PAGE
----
08 November, 2019
4 Min Read
Syllabus subtopic: Indian Economy and issues relating to planning, mobilization of resources, growth, development and employment.
News: Global ratings agency Moody’s Investors Service has cut its outlook on the Government of India’s ratings to negative from stable, but affirmed the Baa2 foreign-currency and local-currency long-term issuer ratings.
Prelims focus: About sovereign ratings
Mains focus: What does the downgrade mean for India? Implications and what needs to be done?
Implications for India
Why did Moody’s cut India’s rating?
Indian government arguements:
Noting Moody’s concerns, the Finance Ministry said that India continues to be among the fastest growing major economies in the world, and India’s relative standing remains unaffected.
The Government said it has undertaken series of financial sector and other reforms to strengthen the economy as a whole.
It has also proactively taken policy decisions in response to the global slowdown. These measures would lead to a positive outlook on India and would attract capital flows and stimulate investments.
The fundamentals of the economy remain quite robust with inflation under check and bond yields low. India continues to offer strong prospects of growth in near and medium term.
About different general credit ratings?
AAA: Highest credit quality that denotes the lowest expectations of default risk.
AA+/AA/AA-: Very high credit quality. ‘AA’ ratings denote expectations of very low default risk. They indicate very strong capacity for payment of financial commitments.
A+/A/A-: High credit quality that denotes expectations of low default risk. The capacity for payment of financial commitments is considered strong, however, vulnerability to adverse business or economic conditions exists.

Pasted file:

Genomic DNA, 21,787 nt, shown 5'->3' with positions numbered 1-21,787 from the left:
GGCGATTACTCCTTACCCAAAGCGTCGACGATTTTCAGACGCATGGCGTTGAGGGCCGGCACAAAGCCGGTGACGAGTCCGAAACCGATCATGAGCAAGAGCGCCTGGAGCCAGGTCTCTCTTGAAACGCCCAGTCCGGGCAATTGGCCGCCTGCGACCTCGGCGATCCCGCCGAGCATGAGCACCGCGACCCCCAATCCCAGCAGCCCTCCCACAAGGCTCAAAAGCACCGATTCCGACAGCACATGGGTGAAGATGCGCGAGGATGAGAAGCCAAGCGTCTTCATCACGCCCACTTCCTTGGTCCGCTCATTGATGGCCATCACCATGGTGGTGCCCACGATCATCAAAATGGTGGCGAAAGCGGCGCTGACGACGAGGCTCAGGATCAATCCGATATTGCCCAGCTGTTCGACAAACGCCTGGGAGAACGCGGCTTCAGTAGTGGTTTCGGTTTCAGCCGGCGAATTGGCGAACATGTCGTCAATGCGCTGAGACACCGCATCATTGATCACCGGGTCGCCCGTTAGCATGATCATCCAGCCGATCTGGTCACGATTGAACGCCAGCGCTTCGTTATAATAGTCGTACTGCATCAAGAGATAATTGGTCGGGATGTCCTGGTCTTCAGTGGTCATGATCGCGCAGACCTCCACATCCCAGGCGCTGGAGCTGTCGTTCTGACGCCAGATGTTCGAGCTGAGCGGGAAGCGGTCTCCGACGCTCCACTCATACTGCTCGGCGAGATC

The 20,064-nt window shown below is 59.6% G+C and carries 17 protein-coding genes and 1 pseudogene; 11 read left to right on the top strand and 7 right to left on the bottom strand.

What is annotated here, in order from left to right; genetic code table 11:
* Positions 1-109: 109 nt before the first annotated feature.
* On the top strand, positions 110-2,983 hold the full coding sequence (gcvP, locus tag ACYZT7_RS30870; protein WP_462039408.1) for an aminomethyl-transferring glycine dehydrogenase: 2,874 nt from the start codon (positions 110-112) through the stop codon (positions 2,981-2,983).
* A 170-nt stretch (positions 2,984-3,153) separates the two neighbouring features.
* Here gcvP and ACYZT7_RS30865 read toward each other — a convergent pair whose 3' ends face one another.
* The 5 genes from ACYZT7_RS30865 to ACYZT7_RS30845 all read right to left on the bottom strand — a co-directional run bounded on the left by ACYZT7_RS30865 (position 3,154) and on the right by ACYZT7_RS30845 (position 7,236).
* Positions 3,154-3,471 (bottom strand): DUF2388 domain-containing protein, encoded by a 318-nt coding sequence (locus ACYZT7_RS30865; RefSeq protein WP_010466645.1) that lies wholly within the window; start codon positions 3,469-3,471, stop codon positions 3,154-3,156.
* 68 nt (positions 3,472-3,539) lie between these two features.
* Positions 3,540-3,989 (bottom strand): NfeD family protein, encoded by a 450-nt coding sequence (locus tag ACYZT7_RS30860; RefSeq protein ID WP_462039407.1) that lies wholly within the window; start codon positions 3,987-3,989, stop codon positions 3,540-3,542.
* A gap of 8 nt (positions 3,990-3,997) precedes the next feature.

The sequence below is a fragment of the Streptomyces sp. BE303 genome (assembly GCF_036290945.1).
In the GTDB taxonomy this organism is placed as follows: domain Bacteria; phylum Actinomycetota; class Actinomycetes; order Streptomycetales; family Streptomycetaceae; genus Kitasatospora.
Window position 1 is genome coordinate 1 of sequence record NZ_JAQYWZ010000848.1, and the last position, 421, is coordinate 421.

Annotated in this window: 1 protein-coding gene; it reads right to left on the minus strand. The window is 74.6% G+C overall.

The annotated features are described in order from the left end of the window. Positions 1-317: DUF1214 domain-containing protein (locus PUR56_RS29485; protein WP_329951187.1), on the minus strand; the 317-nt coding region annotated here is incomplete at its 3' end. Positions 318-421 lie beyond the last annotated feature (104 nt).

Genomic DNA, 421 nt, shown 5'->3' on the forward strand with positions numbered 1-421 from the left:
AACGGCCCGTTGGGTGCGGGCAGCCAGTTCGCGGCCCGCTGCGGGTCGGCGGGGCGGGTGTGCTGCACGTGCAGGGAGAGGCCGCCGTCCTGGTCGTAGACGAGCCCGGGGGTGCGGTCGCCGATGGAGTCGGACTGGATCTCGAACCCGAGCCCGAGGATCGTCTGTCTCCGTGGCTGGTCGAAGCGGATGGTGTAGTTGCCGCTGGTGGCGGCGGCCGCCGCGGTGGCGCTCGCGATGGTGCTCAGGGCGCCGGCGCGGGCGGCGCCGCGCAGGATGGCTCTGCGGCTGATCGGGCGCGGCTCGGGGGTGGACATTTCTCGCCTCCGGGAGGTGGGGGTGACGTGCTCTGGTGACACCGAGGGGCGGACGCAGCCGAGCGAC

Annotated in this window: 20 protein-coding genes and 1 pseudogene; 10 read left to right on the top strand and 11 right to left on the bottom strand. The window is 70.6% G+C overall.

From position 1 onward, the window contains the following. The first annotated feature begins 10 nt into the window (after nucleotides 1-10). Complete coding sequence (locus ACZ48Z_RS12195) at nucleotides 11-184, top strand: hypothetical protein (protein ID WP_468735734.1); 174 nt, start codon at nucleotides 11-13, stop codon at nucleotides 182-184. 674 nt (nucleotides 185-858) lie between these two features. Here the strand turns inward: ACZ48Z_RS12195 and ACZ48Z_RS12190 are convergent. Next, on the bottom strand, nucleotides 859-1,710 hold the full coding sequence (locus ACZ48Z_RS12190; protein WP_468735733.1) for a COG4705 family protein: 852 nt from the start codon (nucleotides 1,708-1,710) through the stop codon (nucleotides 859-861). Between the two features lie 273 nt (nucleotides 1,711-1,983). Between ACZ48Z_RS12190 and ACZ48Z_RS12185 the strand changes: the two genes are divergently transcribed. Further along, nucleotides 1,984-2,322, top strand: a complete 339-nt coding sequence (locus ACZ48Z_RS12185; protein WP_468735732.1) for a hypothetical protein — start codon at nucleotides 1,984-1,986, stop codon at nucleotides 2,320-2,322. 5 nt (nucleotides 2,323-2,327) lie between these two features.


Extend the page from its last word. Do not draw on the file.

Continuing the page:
BBB+/BBB/BBB-: Good credit quality that indicates that expectations of default risk are currently low. The capacity for payment of financial commitments is considered adequate, but adverse business or economic conditions are more likely to impair this capacity.
BB+/BB/BB-: This rating indicates an elevated vulnerability to default risk, particularly in the event of adverse changes in business or economic conditions over time; however, business or financial flexibility exists that supports the servicing of financial commitments.
B+/B/B-: This rating indicates that material default risk is present, but a limited margin of safety remains. Financial commitments are currently being met; however, capacity for continued payment is vulnerable to deterioration in the business and economic environment.
CCC+/CCC/CCC-: Substantial credit risk exists in this rating, where the default is a real possibility.
CC: This rating shows a very high level of credit risk with a possibility of defaults.
C: This rating shows that a default or default-like process has begun, or the issuer is in a standstill.
DDD/RD/SD/DD/D: This indicates that the issuer has entered into bankruptcy filings, administration, receivership, liquidation or other formal winding-up procedure or has ceased business.
Source: Indian Express
Copyright© Aspire IAS Academy. All rights reserved. Powered by CLT Technologies & Edu-Publishers Private Limited.